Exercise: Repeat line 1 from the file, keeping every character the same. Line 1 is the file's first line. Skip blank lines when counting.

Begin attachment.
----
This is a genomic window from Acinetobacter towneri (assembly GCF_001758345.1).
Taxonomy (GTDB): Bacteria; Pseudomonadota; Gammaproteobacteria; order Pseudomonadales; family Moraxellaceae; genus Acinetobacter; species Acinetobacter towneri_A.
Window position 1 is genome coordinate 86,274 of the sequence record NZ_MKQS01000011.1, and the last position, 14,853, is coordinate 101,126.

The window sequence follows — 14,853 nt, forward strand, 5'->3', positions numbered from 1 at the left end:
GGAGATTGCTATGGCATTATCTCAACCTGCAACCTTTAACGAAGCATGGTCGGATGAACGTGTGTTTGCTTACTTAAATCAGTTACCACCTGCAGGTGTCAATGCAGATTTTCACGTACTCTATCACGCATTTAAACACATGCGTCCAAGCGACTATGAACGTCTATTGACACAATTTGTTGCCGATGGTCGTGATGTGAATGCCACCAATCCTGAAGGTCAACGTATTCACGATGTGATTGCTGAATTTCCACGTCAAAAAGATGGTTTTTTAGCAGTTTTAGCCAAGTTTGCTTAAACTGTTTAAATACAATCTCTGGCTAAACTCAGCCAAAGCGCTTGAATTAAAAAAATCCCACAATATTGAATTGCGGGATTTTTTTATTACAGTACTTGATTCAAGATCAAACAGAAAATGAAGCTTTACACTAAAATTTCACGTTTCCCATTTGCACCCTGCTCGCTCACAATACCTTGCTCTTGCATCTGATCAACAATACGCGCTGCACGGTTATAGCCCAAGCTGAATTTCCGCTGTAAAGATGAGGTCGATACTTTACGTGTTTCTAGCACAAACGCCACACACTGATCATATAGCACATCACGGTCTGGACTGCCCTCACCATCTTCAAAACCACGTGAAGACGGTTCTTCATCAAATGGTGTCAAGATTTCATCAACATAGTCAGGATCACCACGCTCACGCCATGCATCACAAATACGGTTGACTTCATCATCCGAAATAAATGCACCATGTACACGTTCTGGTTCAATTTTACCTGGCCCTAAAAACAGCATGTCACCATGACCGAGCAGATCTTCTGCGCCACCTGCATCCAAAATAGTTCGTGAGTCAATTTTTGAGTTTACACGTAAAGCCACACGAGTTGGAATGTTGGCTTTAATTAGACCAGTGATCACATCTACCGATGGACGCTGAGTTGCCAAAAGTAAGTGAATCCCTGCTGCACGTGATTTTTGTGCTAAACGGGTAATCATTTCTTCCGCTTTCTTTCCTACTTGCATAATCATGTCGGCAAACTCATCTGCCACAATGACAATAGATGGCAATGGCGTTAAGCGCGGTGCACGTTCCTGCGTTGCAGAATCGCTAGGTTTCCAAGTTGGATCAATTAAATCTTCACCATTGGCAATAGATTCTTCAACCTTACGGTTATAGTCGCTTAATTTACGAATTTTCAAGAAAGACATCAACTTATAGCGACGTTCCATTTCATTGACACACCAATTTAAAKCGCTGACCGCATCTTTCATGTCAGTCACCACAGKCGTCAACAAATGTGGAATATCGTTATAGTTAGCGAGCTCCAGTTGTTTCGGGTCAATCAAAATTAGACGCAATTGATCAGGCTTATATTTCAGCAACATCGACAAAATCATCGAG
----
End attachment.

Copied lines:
This is a genomic window from Acinetobacter towneri (assembly GCF_001758345.1).